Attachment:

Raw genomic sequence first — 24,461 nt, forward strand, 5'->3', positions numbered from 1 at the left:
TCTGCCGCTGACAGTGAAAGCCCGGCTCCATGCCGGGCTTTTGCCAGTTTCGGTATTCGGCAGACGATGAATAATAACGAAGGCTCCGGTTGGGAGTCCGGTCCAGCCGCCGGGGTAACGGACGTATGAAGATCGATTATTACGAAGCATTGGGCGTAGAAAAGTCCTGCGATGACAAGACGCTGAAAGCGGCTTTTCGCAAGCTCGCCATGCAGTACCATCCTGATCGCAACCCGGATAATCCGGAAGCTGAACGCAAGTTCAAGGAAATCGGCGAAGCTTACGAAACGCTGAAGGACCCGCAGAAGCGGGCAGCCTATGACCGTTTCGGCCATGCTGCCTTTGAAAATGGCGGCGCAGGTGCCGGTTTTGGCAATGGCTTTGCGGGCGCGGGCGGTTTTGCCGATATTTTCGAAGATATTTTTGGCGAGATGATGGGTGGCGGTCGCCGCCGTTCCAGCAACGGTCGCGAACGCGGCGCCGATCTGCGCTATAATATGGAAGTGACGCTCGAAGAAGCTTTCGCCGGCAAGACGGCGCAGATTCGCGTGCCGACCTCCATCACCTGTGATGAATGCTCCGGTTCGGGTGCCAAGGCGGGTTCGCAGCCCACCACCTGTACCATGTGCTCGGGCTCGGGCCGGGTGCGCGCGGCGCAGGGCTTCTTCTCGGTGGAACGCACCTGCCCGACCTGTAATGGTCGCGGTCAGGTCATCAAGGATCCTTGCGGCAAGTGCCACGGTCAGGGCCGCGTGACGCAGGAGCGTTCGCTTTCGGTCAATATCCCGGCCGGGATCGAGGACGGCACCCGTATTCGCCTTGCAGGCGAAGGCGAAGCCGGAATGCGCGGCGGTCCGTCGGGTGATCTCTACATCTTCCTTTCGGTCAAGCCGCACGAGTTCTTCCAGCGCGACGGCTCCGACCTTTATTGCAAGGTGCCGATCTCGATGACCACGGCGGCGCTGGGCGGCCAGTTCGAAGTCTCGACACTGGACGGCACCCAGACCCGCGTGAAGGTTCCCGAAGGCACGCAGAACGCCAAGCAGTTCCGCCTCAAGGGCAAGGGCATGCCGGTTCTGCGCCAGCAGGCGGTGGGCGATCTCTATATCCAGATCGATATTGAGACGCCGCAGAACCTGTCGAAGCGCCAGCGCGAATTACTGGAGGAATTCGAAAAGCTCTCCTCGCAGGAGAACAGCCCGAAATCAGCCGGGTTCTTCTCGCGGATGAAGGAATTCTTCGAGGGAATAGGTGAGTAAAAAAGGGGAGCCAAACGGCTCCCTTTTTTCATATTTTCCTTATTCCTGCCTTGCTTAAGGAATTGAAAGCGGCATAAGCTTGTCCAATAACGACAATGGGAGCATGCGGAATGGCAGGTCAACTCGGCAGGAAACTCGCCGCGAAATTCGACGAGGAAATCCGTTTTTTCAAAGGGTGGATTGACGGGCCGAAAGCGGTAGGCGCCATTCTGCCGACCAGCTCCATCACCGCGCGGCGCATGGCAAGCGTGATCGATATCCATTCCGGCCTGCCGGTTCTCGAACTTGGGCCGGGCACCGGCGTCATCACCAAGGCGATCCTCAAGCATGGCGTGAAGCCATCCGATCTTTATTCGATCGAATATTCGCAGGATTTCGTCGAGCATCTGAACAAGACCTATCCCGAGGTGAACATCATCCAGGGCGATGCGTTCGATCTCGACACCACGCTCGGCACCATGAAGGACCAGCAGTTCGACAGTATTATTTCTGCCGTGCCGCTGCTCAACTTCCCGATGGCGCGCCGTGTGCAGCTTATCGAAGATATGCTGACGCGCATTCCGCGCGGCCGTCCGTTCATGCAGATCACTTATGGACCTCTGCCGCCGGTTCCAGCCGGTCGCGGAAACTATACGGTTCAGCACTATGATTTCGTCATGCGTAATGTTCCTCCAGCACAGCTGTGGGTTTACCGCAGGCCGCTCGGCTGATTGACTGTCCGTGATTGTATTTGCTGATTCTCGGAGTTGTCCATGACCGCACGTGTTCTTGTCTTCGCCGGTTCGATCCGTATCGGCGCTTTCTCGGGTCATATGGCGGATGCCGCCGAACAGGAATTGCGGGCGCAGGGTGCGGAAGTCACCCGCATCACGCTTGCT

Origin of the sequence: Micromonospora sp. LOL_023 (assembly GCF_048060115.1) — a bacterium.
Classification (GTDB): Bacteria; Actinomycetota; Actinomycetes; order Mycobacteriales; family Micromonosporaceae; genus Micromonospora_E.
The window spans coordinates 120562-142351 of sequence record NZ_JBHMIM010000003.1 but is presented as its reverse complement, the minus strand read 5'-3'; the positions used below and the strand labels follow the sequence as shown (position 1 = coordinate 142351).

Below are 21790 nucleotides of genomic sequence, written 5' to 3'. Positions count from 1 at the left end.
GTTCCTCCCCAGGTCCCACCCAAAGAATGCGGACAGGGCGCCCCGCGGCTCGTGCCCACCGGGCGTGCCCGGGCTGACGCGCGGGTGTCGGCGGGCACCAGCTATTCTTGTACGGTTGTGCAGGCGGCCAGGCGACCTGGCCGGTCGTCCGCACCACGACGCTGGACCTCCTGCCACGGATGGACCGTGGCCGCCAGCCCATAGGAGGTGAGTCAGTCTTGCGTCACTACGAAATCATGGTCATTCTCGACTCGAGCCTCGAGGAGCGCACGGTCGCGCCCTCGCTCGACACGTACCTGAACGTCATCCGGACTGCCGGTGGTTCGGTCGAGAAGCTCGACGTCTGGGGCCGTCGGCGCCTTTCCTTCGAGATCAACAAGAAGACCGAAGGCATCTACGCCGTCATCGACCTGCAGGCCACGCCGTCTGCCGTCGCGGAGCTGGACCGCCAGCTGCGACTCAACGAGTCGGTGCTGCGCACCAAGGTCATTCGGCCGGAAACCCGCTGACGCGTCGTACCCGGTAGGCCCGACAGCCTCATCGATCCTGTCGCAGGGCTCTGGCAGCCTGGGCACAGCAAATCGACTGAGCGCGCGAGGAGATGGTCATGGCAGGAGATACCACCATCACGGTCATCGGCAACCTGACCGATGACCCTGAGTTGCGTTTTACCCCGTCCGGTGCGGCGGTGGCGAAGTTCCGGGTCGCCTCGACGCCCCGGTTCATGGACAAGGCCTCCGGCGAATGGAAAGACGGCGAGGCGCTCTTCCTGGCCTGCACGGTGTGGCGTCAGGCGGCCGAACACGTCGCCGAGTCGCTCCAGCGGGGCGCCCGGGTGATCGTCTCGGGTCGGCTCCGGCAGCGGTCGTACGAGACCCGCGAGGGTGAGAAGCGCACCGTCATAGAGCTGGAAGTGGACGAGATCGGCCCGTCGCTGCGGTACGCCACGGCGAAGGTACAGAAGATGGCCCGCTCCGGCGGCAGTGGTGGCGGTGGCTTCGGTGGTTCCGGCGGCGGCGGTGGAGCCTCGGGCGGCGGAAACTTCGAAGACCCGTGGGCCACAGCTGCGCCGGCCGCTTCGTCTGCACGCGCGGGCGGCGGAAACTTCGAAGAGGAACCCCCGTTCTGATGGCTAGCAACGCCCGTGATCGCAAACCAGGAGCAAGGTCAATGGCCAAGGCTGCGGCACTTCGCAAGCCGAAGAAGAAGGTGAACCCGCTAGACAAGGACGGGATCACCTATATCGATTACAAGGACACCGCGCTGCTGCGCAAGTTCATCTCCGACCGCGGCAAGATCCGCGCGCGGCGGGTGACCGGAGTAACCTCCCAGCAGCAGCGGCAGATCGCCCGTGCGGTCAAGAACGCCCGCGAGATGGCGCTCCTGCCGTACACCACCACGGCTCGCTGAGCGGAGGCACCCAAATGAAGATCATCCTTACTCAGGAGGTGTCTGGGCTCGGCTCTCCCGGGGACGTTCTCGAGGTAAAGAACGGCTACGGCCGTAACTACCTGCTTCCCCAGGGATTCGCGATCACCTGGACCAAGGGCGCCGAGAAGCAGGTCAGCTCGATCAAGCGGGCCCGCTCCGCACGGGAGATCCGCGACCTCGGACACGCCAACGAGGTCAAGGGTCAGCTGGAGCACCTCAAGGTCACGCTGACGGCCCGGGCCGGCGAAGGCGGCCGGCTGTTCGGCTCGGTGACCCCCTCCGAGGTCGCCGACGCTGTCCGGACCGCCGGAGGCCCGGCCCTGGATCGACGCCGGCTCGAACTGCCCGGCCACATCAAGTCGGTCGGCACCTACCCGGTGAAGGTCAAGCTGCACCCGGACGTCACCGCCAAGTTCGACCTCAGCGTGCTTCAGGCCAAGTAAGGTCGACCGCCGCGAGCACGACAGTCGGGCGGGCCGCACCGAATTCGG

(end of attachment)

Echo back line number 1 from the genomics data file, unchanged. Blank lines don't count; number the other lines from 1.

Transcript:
Raw genomic sequence first — 24,461 nt, forward strand, 5'->3', positions numbered from 1 at the left: